We apply RandAugment `C` different times on each image. Using the model that is training, select the `S` (`S` < `C`) most useful versions out of the `C` augmented versions of each image. Feed only the `S` augmented versions of each image into the model for training. How do we determine which augmentations are most useful? We forward pass each of the `C` augmentations through the model, and the higher the loss, the more useful the augmentation. That’s MuAugment.

Why does a high loss mean a useful augmentation? Well, a small loss means the model has already learned how to predict that type of image well, so if trained on it further, the model will only pick up incidental, possibly spurious patterns — overfitting. Conversely, a large loss means the model has not learned the general mapping between the type of image and its target yet, so we need to train more on those kinds of images.

So, MuAugment is a way of picking the hardest augmentations and training on those. RandAugment does not work as well because it produces easy and hard augmentations and feeds both into the model. It is therefore more prone to overfitting on the easy augmentations and underfitting on the hard ones. The model learns more generalizable patterns when an algorithm like MuAugment assures extra fitting on the hard augmentations while skipping the easy ones.

You might have thought of a problem with MuAugment. Sometimes the transforms applied on an image are so severe that the image becomes positively inscrutable, altogether losing its target information. So we end up feeding the model pure noise. However, pure noise yields a high loss when fed into the model, so using MuAugment selects for those unrecognizable images if they are created. There’s no simple solution for this issue other than to choose appropriate hyperparameters so as to reduce the generation of inscrutable images, so it’s a good idea to keep the number of transforms in a composition `N` under 4 and the magnitude of each transform `M` under 6.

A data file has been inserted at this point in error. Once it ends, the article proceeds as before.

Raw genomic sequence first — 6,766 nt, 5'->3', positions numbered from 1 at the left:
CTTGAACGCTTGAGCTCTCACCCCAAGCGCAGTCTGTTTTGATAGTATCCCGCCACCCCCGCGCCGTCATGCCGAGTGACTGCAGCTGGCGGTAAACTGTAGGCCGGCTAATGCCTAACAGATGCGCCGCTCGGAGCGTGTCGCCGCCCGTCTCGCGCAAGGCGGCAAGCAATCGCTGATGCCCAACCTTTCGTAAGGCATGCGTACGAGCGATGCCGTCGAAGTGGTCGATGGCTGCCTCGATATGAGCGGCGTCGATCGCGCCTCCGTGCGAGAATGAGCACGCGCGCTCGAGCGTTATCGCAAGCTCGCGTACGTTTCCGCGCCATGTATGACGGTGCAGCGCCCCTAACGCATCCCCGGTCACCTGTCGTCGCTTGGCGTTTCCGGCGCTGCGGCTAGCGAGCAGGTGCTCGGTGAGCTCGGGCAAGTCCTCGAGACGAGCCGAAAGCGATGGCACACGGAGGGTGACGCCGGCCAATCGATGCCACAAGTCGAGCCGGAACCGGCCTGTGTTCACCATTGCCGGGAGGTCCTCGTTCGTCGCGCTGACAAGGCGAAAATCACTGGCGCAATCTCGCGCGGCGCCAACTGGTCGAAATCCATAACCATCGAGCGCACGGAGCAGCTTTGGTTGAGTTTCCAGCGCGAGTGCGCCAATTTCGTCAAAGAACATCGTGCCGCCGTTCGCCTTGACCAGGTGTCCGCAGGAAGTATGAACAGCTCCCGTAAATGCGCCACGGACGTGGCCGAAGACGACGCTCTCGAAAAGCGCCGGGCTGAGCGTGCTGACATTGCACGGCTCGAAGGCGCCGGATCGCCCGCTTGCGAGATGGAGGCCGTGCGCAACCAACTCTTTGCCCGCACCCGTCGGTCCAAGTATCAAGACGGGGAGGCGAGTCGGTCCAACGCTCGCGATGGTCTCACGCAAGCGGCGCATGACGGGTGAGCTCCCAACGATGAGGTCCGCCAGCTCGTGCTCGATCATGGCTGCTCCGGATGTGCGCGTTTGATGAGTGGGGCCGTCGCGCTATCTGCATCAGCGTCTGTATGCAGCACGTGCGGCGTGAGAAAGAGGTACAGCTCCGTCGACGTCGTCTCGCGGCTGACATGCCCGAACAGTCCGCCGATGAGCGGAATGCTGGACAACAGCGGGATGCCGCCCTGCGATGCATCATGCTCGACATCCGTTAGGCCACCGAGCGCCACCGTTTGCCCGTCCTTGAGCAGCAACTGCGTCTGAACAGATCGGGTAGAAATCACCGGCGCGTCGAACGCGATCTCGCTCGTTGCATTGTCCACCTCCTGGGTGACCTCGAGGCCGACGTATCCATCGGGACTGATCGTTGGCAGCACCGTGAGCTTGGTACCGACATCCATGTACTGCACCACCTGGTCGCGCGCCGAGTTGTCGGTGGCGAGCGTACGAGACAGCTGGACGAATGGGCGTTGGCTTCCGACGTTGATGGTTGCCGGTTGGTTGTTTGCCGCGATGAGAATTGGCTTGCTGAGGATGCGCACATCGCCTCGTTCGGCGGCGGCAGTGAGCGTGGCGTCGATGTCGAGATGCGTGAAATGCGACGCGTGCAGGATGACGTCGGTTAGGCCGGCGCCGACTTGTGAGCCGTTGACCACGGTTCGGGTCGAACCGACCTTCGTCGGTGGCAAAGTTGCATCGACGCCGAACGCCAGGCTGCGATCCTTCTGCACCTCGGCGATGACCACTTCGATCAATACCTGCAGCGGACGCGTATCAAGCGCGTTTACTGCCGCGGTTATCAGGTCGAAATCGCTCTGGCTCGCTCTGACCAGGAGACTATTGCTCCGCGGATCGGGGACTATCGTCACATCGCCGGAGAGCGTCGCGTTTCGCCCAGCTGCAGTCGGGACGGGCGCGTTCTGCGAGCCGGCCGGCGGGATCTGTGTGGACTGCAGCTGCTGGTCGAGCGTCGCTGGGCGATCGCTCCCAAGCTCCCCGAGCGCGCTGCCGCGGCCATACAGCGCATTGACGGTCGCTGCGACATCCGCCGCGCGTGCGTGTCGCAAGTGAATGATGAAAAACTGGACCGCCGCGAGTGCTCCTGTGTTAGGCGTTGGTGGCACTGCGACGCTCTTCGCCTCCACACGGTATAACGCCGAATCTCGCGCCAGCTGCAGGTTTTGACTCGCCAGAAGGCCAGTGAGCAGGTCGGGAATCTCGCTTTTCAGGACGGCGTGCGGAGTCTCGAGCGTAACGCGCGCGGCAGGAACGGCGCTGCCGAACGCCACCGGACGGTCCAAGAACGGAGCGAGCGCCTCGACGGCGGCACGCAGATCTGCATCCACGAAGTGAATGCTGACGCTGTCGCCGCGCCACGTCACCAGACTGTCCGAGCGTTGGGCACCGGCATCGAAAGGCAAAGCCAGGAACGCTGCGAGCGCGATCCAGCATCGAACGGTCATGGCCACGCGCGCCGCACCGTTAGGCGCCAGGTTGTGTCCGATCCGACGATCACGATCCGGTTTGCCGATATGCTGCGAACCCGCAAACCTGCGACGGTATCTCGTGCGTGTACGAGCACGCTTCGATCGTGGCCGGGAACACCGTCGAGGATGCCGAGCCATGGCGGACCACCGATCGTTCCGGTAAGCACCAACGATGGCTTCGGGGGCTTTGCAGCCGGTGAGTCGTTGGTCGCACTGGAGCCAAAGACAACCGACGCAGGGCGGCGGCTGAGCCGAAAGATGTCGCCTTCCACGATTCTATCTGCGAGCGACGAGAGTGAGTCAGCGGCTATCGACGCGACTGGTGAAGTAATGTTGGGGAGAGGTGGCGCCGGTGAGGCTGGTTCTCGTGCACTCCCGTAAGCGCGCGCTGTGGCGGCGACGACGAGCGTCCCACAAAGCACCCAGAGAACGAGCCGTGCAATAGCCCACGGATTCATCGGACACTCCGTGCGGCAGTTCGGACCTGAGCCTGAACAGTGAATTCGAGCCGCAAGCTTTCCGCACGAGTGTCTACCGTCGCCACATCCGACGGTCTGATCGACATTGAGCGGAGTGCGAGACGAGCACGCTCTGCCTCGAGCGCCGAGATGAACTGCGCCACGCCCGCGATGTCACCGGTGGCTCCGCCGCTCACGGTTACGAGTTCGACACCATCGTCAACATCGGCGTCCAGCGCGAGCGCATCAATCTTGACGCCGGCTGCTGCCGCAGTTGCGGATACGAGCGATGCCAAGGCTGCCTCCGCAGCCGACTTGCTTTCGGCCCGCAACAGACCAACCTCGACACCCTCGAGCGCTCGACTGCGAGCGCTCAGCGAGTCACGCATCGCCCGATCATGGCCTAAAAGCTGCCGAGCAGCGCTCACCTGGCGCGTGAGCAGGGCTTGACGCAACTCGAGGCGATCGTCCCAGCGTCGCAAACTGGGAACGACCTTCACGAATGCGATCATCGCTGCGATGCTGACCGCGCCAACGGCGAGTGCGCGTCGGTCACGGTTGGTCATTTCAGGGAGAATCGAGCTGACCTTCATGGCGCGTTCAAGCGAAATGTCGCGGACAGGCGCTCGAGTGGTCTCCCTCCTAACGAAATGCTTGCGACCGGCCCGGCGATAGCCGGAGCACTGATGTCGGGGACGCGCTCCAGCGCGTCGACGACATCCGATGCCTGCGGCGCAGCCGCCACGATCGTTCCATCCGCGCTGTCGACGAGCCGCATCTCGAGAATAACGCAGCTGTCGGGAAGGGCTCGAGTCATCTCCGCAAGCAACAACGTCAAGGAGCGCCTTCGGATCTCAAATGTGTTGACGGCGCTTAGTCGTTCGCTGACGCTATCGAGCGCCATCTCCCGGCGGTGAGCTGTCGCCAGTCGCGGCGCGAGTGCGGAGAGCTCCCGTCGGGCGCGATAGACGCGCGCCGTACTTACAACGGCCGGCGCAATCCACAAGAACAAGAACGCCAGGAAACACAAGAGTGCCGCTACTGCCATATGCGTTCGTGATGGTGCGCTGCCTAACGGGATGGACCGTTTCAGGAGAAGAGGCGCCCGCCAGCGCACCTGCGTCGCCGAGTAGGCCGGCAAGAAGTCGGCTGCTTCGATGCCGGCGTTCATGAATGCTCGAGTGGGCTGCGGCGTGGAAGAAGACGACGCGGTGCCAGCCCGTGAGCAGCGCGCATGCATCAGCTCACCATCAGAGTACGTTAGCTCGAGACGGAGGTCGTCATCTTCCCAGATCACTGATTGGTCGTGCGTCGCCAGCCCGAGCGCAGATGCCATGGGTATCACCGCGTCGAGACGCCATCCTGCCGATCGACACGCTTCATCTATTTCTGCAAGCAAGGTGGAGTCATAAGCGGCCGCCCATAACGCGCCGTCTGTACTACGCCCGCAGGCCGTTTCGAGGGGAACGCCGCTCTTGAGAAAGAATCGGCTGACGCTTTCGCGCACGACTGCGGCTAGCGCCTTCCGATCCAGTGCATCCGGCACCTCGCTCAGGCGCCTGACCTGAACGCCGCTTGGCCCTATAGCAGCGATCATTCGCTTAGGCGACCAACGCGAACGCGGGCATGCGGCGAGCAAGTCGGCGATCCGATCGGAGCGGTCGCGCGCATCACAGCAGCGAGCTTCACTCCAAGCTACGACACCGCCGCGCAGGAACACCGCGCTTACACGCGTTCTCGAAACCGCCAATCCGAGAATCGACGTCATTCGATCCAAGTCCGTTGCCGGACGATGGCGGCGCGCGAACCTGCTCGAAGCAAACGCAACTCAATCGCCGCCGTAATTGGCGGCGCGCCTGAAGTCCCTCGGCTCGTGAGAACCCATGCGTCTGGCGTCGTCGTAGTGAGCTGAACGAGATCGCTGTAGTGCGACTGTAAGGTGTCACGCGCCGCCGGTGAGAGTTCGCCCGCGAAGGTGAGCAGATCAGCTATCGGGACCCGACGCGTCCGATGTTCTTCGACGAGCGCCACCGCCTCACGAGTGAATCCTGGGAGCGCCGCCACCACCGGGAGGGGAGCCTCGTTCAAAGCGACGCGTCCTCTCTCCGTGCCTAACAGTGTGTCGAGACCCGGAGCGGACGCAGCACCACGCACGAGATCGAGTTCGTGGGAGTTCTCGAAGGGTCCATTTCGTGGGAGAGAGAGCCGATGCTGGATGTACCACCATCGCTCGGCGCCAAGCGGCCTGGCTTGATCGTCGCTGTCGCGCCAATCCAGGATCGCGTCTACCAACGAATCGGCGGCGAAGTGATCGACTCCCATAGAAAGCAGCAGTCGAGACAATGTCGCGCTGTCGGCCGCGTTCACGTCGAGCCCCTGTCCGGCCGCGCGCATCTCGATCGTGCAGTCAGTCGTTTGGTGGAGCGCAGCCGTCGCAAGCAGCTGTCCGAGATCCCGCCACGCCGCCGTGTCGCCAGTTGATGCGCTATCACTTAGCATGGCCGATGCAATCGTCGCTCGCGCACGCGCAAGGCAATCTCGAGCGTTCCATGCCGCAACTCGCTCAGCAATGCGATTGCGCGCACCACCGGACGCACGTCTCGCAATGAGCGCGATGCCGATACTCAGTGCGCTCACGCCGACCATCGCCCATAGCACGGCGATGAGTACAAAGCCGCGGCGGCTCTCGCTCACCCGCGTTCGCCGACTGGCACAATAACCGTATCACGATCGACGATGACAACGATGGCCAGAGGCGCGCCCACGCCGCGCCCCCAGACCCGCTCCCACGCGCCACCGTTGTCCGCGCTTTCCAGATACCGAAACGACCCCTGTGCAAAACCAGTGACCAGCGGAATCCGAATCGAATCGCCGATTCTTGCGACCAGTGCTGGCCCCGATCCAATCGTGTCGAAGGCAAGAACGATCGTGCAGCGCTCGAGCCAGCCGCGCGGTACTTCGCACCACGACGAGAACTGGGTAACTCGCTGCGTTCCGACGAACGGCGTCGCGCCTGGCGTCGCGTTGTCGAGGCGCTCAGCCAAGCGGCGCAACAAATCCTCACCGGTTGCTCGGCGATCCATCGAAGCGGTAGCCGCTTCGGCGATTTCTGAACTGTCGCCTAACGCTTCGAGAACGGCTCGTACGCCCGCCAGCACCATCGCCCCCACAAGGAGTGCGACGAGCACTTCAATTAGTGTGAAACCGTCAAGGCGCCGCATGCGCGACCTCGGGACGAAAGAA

If you have time, try a grid search. Input a range of values for `M` to find the optimal magnitude To reduce the search space, just pick a value of `N` in the range [2, 4]. As a heuristic, larger models and datasets require more regularization and would accordingly perform better with a greater magnitude `M`. This is because bigger models are more prone to overfit and lengthier datasets have a higher signal-to-noise ratio which should be reduced to an optimal point. So, keep this in mind when sampling the values of `M` in a grid search.

Summary

We surveyed the flora and fauna of data augmentation policy search algorithms. Some stacked another AI model on top of our task. Others used fewer parameters and a random sample of set transforms. The former performs more accurately than the latter, but is much slower. Enter MuAugment: a mix of the AI-model and randomness-based approaches. It randomly samples compositions from a list of transforms and uses only the most useful (i.e. highest loss) ones for training data. For best results, throw varying values of the transforms’ magnitude into a grid search.

If you wish to use MuAugment or RandAugment in your projects, consider using MuarAugment. It is a package that provides a simple API and implementations optimized for speed. I’ll be populating the MuarAugment GitHub with tutorials and post a Medium article explaining its use soon.

Citations:

  1. Cubuk et al. 2019, “RandAugment: Practical automated data augmentation with a reduced search space”.
  2. Zhang et al. 2020, “Automating the Art of Data Augmentation”.
  3. Wu et al. 2020, “On the Generalization Effects of Linear Transformations in Data Augmentation”.
  4. Zhang et al. 2019, “Adversarial AutoAugment”.
  5. Hataya et al. 2019, “Faster AutoAugment: Learning Augmentation Strategies using Backpropagation”.

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Adam Mehdi

Adam Mehdi

Creative in science & tech. Thinking about AI & epistemology. Published assistant researcher. CS major at Columbia Engineering.